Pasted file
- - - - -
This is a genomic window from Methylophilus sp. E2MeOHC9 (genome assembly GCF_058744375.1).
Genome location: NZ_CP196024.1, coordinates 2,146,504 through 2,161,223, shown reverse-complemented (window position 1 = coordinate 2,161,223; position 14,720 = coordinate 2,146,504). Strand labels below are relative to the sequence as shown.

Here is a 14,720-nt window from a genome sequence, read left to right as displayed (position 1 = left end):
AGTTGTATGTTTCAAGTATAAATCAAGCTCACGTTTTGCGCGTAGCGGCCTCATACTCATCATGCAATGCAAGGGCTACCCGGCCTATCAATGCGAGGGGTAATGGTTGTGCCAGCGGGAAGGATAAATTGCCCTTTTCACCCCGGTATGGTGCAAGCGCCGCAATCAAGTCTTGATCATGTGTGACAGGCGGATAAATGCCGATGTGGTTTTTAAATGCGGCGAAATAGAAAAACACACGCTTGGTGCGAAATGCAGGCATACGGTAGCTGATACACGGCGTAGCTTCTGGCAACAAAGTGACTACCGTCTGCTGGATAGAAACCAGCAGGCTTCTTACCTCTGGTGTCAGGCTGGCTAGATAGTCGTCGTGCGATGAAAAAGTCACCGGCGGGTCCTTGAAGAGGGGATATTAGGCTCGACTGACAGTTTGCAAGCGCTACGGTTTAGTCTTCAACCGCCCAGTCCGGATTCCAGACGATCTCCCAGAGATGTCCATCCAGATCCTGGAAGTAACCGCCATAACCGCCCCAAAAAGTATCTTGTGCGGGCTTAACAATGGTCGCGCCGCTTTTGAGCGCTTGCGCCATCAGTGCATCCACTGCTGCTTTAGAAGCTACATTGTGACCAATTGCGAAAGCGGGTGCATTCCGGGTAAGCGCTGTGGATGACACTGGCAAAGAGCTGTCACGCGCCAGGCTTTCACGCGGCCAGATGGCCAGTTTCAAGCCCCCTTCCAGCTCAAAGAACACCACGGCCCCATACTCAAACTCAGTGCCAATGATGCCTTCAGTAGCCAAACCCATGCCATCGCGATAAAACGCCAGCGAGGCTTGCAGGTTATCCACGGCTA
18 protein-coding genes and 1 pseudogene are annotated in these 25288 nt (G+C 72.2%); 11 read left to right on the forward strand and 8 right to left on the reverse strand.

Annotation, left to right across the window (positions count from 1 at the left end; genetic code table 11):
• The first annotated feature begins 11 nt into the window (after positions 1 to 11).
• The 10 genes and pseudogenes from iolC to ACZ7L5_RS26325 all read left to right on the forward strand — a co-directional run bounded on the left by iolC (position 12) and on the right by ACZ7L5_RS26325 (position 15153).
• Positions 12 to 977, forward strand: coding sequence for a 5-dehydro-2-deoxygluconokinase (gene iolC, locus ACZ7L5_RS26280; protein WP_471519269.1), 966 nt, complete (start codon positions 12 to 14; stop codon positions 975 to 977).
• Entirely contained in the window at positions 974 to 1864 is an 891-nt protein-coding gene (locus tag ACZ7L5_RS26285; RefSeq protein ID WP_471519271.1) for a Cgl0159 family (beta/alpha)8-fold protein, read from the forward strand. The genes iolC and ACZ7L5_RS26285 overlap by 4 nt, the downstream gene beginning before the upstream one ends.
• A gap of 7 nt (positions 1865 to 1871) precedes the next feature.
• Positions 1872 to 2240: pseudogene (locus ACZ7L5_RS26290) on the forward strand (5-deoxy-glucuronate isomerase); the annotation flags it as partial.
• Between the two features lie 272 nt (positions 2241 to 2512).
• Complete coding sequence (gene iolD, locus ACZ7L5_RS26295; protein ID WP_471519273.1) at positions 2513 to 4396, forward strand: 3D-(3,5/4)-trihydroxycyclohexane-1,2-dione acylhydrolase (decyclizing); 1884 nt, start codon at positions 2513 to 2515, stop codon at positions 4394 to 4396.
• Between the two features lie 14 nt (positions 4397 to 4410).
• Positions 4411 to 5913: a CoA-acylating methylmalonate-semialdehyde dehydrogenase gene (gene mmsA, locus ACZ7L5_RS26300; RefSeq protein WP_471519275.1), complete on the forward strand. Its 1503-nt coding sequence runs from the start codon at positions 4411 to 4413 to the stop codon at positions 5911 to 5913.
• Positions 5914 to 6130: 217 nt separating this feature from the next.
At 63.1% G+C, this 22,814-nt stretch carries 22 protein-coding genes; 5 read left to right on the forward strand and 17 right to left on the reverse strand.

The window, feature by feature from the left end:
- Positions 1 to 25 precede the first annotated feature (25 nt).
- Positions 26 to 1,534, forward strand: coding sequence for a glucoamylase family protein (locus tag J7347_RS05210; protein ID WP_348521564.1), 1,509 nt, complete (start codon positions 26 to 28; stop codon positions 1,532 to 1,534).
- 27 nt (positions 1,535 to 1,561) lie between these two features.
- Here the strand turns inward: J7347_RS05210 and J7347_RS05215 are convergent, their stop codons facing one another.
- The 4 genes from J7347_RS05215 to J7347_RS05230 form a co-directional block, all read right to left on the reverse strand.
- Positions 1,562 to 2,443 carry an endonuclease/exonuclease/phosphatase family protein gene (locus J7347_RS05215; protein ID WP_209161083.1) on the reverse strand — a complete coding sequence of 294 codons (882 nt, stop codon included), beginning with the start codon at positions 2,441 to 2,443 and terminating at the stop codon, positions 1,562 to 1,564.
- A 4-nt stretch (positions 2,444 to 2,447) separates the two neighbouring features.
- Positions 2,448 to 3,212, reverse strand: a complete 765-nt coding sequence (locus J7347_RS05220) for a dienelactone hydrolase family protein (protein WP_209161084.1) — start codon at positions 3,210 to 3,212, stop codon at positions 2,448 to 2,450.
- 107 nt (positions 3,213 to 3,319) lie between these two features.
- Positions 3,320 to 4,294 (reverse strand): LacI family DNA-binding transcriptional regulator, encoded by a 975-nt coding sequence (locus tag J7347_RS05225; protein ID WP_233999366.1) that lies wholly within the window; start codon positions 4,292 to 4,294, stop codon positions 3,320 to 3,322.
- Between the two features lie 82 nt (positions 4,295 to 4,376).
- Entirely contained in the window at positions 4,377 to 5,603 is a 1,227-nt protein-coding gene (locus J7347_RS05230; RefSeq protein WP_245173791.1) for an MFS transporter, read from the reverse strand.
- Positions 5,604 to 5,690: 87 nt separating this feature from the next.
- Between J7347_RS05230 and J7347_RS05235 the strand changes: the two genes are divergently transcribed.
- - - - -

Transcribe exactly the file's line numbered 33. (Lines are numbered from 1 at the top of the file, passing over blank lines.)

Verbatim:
- Between J7347_RS05230 and J7347_RS05235 the strand changes: the two genes are divergently transcribed.